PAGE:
If this is your first visit, be sure to
check out the FAQ by clicking the
link above. You may have to register
before you can post: click the register link above to proceed. To start viewing messages,
select the forum that you want to visit from the selection below.
Nostalgia! I learned on the "scrambler" version of that bike.
That would have been the CL-350. The 125 twin that I had was the CL version. I also had a CB-175 that I blew a hole in one of the pistons. I rebuilt the engine in the middle of the living room and it worked after the reassembly process. I could never do that with a car. I still think about buying another bike even though it's been over 30 years since I owned one.
My new webpage: http://www.richardkingmedia.com/ Take a look and let me know what you think.
The few friends of mine that were riders in college all now have some metal holding bones together. So, Ive avoided joining that club. Id re-consider under the right circumstances (low traffic environment, prevalence of good weather,..) T
he "green" and parking advantages can be a positive factor.
I'd never get on one without a helmut. No matter how good you are there are a alot if idiots out there that don't give bikers their necessary space on the road.
Psst... Wanna check out some free tunes?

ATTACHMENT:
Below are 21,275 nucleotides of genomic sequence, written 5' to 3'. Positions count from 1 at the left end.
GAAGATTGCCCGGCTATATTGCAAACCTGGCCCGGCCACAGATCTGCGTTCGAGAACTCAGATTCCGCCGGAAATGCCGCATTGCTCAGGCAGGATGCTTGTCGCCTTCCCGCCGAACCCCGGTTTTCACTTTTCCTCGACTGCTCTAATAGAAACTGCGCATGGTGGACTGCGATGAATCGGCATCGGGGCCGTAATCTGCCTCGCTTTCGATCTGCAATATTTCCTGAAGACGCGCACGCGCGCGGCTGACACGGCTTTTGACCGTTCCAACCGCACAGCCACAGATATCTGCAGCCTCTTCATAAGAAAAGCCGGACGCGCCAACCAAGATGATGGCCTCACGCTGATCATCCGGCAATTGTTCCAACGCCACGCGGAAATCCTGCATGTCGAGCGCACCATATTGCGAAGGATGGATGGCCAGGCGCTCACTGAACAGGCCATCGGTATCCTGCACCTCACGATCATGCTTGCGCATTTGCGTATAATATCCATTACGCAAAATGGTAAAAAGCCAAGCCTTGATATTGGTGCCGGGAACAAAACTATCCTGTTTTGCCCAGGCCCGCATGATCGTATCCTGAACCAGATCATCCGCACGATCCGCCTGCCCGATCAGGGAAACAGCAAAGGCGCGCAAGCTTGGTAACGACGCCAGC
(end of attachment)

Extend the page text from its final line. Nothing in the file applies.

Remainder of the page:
Well, I certainly tried. The training I went to was about traumatic brain injury and a motorcycle rider is a lot more susceptible than most other forms of transportation. Of course some (not all) of the riders I see: weaving in and out of traffic with 3 feet to spare, riding between lanes, not signaling lane changes, speeding etc. may contribute to the problem....but that is an individual's choice and doesn't have to be a part of riding a motorcycle.
I have an 82 Suzuki GS1100; faster than stink. I did NOT learn to ride on it, I learned to ride on dirtbikes; while you'll fall down a lot and may do minor damage to yourself, trees don't move while cars and trucks do. And a 200lb bike, with quick steering, is a lot easier to handle than a big, cruiser style bike with gobs of torque just waiting for a throttle mistake.
I hate loud bikes with a passion, Harley or otherwise. The problem with Harleys is a lot of people seem to think it's OK to remove the factory, legal exhaust systems and put on illegal, loud aftermarket systems. And what pisses me off is this; when I had to replace my rusted pipes, I paid 3 times what I could get a cheap, loud system for. When I tried to get through inspection, the Harley in front of me, with straight thru pipes, no mufflers, got passed. I failed as the inspector had never seen the type of system on my bike..!!!!! WTF..!!!
I'm 57 and still ride and race dirtbikes (enduros in the woods). I ride in the street a lot less these days; was always dangerous, but now you have idiots not only talking on cell phones but friggin' texting while they drive. My advise, learn on a smaller bike, then move up. And never, never, ever not once have even one beer and ride. I did, rode home like a friggin maniac, realized I'd die if I ever did it again, and haven't done so since; and that was in '78.
I believe (please check, this was presented in a training I recently went to) you are 35 times more likely to be injured or killed on a motorcycle than in a vehicle with 4 wheels (when going an equal number of miles.) Not to mention, the motorcycle riders sure look a) miserable and b) stupid, when riding in bad weather.